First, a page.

Jaylen Brown's New Free-Throw Approach Paying Off

CHICAGO - Earlier this season, Jaylen Brown often found his mind racing whenever he would earn a trip to the free-throw line. Being so caught up in the fast-paced nature of the game at hand, the sophomore Celtics wing frequently struggled to slow down his thought process at the charity stripe, which caused rushed attempts. As a result, he shot just 56.4 percent from the line during his first 41 games.

As someone who can slash his way to the basket and draw contact at will, Brown knew it would be beneficial for him to fix the issue. So, he began altering his approach at the line.

"I've been concentrating, just working on my focus and my breathing a lot more, and I've been able to slow my heart rate down," Brown said Monday morning ahead of his team's shootaround at United Center in Chicago. "I'm thinking a lot less about it and I'm just shooting it."

As simple as it sounds, that technique has been doing wonders for Brown. His free-throw clip has climbed up to 77.1 percent over the last 18 games, including a superb 18-of-20 (90.0 percent) mark from the stripe during the last six contests.

There was never an issue with Brown's free-throw shooting stroke, according his position coach Micah Shrewsberry. The main concern was being able to block out everything else going on in the game so that he could fixate his mind on the moment.

"He has a lot more going on within games now," said Shrewsberry. "He's a primary defender, he's scoring a little bit more, and you've just gotta kind of decompress from all of that for a second and really just focus on the task at hand for those two free throws."

Making a free throw may seem like the simplest task in basketball, there are many players around the NBA who struggle to convert from the line, whether it be caused by situational pressure or by a lack of focus.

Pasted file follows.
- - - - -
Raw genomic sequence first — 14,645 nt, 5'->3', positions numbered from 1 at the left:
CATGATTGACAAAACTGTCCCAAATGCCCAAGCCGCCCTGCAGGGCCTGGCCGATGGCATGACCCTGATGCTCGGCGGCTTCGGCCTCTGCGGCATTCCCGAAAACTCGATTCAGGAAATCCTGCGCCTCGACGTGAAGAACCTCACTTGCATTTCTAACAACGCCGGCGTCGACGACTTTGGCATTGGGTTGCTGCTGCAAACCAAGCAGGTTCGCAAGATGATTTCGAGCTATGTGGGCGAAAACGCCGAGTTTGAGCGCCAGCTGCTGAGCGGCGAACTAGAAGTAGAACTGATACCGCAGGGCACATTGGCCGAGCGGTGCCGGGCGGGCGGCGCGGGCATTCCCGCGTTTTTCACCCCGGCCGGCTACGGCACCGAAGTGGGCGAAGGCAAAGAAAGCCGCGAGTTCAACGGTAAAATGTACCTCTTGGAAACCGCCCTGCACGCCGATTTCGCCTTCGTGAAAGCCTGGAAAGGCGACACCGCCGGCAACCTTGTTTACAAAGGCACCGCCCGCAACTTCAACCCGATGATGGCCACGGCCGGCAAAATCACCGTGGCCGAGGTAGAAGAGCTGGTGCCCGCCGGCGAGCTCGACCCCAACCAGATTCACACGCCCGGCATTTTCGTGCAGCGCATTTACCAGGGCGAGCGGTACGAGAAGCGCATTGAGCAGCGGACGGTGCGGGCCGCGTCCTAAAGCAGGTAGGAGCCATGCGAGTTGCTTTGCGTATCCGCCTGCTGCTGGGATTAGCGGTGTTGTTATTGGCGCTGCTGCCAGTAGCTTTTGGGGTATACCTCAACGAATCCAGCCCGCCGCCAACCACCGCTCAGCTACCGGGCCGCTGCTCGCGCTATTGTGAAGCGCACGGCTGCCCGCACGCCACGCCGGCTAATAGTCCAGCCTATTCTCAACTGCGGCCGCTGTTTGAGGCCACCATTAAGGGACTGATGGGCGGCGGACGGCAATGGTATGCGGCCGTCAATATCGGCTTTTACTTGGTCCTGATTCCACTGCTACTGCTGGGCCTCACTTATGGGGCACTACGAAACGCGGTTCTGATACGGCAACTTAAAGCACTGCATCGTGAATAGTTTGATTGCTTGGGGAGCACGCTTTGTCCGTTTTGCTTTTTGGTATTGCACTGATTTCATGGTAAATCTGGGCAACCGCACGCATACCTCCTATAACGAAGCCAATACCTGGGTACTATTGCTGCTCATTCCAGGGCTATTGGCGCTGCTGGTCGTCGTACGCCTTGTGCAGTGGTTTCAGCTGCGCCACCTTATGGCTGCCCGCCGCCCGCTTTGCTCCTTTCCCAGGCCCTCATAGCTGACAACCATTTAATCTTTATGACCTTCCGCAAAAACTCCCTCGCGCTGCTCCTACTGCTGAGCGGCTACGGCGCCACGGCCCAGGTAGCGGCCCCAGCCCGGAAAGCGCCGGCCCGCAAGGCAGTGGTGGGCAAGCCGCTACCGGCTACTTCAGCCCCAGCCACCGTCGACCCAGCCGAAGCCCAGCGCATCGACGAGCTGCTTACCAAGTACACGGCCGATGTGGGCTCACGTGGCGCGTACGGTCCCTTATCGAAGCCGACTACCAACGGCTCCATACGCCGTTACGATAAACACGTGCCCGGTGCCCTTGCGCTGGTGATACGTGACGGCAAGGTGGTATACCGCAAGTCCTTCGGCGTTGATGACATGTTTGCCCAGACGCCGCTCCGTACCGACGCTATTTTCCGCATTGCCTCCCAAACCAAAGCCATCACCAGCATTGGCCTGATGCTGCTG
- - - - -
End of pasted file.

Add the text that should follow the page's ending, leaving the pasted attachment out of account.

"It's the easiest shot in the world, and I think that's why a lot of people miss it," said Brown. "It's kind of ironic."

Fortunately, Brown appears to have found a way to make the "easiest shot in the world" easier for himself.

"He's just really trying to relax a little bit more before he shoots it," observed Shrewsberry. "He's taking a small pause there. Before, there were times where he's been a little bit rushed early when he's shooting it. I think it's more of a mental thing, so he takes a slight pause to get his mind off of whatever else was going on before he gets back to the shot."

The adjustment hasn't been easy, but it's something that Brown has worked hard on this season to improve.

"He just loves being in the gym, which is a trait that you see in real good players," said Shrewsberry, who works closely with Brown on a daily basis. "He wants to get better, he wants to continue to work, and if you introduce him to something new, he really attacks it and goes after it and tries to add that to his game."

Brown's hard work has enabled him to enhance virtually every area of his game this season. Now, he can happily add free-throw shooting to his growing list of improvements.